The book of Hebrews has been called the “Royal Book.” It addresses the royalty of Christ. He is the One every true believer confesses as King of kings and Lord of lords. He is our High Priest. “He ever lives to make intercession for us,” We can draw near with confidence to the throne because our redeemer has passed into the heavens. He is able to understand the weakness we have because of sin. He was tempted in every way as we are, yet without sin.
The book of Hebrews was written to Jewish believers who had been experiencing severe persecution. The intended readers were thinking of abandoning their faith and of lapsing back to Judaism. The author exhorts them to hold fast to their confession of Jesus Christ as Savior and Lord. Hebrews 10 is a powerful portion of Scripture that establishes what Christ has fully done for each believer. “Let us hold fast the confession of our hope without wavering, for He who promised is faithful; and let us consider how to stimulate one another to love and good deeds” (Hebrews 10:23-24).
In the past, these believers followed the Law of Moses which instructed God’s Covenant people to bring continual sacrifices for sin. The author wants these Jewish believers to understand the Law was only a shadow of the good things to come. Further, the sacrifices they once offered year by year could not make them perfect. If the Law could have produced perfection, the worshipers would no longer be conscious of sin. Instead the law was a constant reminder of their need to receive God’s forgiveness. In Hebrews 10, he writes of the impossibility of the blood of animals to take away sin. Those sacrifices atoned or covered up sin so God could have mercy upon His people. The Father looked ahead to the better sacrifice which He would offer on behalf of lost humanity. Only one sacrifice was needed now, the sacrifice of Christ. The one sacrifice of Christ is sufficient.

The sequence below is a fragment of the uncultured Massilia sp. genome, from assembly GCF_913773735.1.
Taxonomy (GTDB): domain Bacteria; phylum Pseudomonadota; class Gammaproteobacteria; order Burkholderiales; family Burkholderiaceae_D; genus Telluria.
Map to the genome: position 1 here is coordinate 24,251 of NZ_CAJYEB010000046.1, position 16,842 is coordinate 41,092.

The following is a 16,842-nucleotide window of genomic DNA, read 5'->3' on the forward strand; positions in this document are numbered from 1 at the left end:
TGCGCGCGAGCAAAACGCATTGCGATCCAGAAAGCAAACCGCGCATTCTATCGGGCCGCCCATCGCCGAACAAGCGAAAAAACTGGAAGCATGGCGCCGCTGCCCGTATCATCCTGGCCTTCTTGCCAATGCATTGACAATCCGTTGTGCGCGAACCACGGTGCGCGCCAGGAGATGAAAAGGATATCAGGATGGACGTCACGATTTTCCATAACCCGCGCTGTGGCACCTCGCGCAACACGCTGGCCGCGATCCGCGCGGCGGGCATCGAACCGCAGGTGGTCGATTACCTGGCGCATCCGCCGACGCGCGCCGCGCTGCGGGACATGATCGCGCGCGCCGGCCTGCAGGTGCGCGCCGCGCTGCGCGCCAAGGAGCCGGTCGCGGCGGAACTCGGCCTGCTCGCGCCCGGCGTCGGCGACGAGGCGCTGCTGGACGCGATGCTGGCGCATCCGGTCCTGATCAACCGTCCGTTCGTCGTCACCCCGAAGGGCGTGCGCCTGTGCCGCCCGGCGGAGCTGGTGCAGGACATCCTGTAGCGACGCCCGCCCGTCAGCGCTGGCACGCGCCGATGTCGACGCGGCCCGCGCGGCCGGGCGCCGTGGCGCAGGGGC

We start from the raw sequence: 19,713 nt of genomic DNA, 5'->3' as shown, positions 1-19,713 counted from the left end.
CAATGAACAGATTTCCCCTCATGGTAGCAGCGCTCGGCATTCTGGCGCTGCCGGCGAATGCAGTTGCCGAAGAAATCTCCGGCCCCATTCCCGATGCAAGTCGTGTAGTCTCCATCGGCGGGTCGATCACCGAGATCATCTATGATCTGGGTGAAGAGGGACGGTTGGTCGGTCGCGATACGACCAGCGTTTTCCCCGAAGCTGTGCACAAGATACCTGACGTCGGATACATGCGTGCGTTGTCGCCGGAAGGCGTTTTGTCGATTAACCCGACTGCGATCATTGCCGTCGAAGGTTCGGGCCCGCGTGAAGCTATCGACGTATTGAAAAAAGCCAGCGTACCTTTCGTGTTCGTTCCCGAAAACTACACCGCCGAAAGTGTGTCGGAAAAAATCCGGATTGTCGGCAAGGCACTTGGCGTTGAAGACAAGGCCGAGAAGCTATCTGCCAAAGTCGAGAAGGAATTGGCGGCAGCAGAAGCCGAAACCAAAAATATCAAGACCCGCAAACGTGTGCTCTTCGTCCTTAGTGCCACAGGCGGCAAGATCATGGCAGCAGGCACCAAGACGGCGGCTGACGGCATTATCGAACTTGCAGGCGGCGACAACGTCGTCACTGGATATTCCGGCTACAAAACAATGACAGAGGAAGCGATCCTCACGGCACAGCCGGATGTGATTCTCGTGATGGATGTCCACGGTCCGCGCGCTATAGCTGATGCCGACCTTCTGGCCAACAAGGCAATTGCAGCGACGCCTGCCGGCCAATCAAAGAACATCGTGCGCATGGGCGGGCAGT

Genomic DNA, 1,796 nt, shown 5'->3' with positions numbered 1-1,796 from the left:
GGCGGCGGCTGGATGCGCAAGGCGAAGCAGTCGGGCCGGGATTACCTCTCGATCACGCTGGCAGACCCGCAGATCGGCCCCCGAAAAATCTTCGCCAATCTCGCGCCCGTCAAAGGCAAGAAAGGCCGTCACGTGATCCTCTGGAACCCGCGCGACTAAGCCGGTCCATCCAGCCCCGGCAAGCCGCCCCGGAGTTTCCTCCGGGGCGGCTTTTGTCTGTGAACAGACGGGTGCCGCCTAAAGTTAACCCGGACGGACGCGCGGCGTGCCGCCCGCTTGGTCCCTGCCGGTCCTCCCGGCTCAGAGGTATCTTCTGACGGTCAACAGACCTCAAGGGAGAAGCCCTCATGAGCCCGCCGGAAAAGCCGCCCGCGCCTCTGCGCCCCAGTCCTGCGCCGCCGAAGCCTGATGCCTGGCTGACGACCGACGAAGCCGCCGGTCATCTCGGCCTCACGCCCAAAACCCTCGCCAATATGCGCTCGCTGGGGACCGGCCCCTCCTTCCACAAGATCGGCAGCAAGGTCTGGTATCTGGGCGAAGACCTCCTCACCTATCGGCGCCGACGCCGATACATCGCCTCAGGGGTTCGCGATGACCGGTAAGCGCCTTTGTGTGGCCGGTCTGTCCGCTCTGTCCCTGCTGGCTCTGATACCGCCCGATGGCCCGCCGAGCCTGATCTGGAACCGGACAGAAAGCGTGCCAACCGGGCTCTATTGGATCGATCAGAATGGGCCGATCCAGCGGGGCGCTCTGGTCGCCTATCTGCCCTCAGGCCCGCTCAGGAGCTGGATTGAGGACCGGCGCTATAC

A new and living way has been established. Through the blood of Christ, we have confidence to enter into the holy place. “A new and living way was inaugurated for us through the veil, that is, His flesh” (Hebrews 10:20). Because we have a great high priest over the house of God we can draw near with a sincere heart in full assurance of faith because our hearts have been washed in His blood. Our confidence is in these facts. The writer says, “Let us hold fast the confession of our hope without wavering, for He who promised is faithful” (Hebrews 10:23). From this position, we are to stimulate one another to love and good deeds.
The writer encourages these Jewish believers in what God accomplished through the faithfulness in Christ when he exhorts, “Not forsaking our own assembling together, as is the habit of some, but encouraging one another; and all the more as you see the day drawing near” (Hebrews 10:25). Tomorrow, we will consider why it is important to encourage one another as the Day of Judgment draws near.
Father, I thank You for Your ultimate sacrifice on my behalf, Your own Son. Thank You that my conscience has been cleansed through the blood of Christ so I can have confidence to enter into Your presence. I commit myself to hold fast to my confession, drawing near with a sincere heart in full assurance of faith.
1 John 4:12 – No one has seen God at any time; if we love one another, God abides in us, and His love is perfected in us. By this we know that we abide in Him and He in us, because He has given us of His Spirit. We have seen and testify that the Father has sent the Son to be the Savior of the world.